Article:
By Rep. Andre Carson (D-Indiana) and Patriotic Millionaire Jeff Smulyan on IndyStar
Chances are, you have complained about taxes at some point. No matter who you are, they are complicated, time consuming, stressful and often costly. Looking at our overly complex tax code, it is clear the United States is in need of a new system. Recently, President Donald Trump, Speaker Paul Ryan and Senate Majority Leader Mitch McConnell became the latest in a long line of leaders who have promised major tax reform, this time before the end of the year. This sounds fantastic in theory, especially since our current system has not been reformed since 1986. However, we are concerned that a partisan attempt at tax reform will ignore the persistent problem of economic inequality. Any tax “reform” that ignores or contributes to the ever-growing gap between the wealthy and the rest of the country should be a non-starter.
The best way to understand this issue is by looking at a simple set of facts. Every day, men and women like you go to work, at jobs or building businesses. Your hard work and hard-earned pay not only help you make ends meet but also support local businesses, growing our national and local economy in the process. Between 1935 and 1980, 30% of all economic growth ended up in the pockets of the wealthiest 10% of Americans. To some, this may seem shockingly high. Yet even more shocking is that this number has increased to 100% since 1980. In fact, this gain has gone almost entirely to the top one half of one percent, the richest of the rich in our country. Over the last 35 years, millionaires and billionaires have never done better, while average Americans have seen no sign of an end to their struggles.
If we approach tax reform as one more way to provide disproportionate benefits to the wealthiest Americans, we will be continuing a process that has ripped apart the foundations of our society. When 90% of Americans have not enjoyed any benefits from our growing economy in the last 35 years, tax reform that doesn’t recognize their plight is a refusal to face reality.
One of us, as the CEO of a large company, has been very fortunate to spend most of his career in the top 1%. However, we both realize that if the deck continues to be stacked in favor of the wealthy, our economy and our national stability will be endangered.
Putting money in the hands of the rest of our country isn’t “class warfare” or income redistribution, it’s merely common sense. More disposable income for the middle class will invigorate our economy. Consumer spending accounts for 70% of our gross domestic product. If you have more money in your pocket, you spend more in our community, and you grow our economy.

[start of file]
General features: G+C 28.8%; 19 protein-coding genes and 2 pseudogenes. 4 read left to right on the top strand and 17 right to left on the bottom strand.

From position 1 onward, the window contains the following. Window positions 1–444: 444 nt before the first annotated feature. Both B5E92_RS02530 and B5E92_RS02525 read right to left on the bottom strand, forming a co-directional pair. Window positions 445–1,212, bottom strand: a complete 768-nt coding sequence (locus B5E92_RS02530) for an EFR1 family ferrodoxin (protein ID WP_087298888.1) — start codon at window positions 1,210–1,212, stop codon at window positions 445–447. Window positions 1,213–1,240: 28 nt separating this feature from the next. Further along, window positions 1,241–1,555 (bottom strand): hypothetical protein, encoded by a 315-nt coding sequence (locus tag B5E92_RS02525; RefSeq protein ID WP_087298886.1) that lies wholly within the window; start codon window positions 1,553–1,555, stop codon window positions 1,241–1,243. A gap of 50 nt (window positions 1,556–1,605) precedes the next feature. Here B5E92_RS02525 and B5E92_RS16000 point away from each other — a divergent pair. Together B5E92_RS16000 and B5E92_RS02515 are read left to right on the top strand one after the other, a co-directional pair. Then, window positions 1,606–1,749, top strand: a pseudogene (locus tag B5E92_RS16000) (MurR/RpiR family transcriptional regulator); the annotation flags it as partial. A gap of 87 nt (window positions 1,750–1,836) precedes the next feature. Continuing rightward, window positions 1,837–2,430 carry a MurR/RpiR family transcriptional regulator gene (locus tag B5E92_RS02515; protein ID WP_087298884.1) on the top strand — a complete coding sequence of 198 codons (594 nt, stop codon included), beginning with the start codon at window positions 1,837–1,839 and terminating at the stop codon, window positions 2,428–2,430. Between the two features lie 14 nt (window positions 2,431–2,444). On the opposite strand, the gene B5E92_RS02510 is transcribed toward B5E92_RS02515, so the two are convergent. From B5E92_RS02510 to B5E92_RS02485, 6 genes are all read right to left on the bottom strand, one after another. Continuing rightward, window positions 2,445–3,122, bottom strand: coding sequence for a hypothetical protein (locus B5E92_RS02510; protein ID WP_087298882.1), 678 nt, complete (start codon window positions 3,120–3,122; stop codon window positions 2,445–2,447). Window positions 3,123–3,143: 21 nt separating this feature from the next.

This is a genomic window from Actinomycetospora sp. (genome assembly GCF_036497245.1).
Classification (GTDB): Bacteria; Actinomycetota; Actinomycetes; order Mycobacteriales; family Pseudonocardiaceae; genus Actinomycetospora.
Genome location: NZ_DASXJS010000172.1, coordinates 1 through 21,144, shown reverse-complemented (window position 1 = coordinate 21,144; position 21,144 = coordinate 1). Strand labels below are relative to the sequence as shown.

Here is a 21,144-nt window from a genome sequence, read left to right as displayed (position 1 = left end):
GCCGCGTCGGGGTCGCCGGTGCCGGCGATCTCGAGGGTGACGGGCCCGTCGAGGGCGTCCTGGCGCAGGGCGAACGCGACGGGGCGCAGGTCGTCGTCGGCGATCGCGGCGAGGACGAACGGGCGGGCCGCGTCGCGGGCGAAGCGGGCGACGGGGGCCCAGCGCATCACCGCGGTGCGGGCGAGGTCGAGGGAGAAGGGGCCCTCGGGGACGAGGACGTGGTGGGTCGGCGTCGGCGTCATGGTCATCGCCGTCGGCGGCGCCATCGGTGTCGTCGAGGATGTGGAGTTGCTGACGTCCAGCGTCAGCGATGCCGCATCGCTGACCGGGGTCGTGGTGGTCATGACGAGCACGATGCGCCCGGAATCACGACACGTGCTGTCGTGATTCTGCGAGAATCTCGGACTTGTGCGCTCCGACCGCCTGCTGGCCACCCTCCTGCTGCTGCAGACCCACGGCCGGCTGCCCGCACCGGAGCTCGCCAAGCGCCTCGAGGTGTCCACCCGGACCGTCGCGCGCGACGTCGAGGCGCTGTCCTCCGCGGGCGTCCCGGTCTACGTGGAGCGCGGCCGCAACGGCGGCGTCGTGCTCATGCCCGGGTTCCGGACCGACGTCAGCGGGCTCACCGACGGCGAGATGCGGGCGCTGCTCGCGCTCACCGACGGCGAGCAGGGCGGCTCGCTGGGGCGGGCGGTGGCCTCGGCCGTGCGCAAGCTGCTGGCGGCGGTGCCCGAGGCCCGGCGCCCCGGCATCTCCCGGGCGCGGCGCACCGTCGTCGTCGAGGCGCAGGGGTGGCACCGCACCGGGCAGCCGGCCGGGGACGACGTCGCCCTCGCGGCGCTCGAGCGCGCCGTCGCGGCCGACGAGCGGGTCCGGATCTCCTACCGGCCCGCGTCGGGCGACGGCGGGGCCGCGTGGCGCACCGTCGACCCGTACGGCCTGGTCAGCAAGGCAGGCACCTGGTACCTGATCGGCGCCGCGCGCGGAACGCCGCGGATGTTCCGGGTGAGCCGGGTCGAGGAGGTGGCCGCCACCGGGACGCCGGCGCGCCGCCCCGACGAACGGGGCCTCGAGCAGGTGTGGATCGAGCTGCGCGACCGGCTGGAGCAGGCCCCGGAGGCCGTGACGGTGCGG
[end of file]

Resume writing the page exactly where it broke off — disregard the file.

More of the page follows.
The wealthy have always been able to do well in this country, and at no period in our history have they done as well as the last 35 years. In World War II, top earners paid a tax rate of 94%, and stayed above 90% during the Eisenhower Presidency. During that war, America’s wealthiest citizens believed (however grudgingly) that it was their duty to sacrifice for the good of the nation. No one is suggesting top rates of 90% or even 50%, but it is clear that our most successful need to think about sacrificing a bit more for the good of our country. Now is not the time to cut their taxes again.
We’ve tried trickle-down economics, and the results have been clear for years — it doesn’t work. Despite politically charged rhetoric, there is no evidence that tax cuts guarantee investment in jobs or even spending in the U.S. economy. The only assurance we have is that tax cuts for the rich lead to the rich having more money. Instead of giving tax cuts to millionaires and billionaires, we should be focused on building a thriving, robust economy that gives all Hoosiers, not just a wealthy few, the chance to succeed. There are hundreds of thousands of Hoosier families barely scraping by, and if anyone needs help, it’s them. How can anyone look at the struggling poor and middle class with a straight face and tell them that, at a time when the rich have never done better, we need to cut taxes for millionaires and billionaires?
And it’s important that wealthy Hoosiers pay their fair share. Whether we like to admit it or not, we wouldn’t have made it to where we are today without the help of government programs. Whether it was public schools, medicine or technology created by taxpayer-funded research, or even just the roads we drive on and the water we drink, we all succeeded in part because of what the government provided for us. Now that we’ve “made it,” it’s our responsibility to pay it forward and make sure every child has the same opportunity we did growing up.
Our legislators, the men and women who represent Indiana in the US House and Senate, should not give one penny of tax cuts to the wealthy while a single Hoosier family suffers. Let’s focus less on giving millionaires and billionaires another handout, and more on giving struggling families the help they need to find good jobs, affordable housing, and a quality of life that would make every Hoosier proud.
Rep. Andre Carson
founder and CEO, Emmis Communications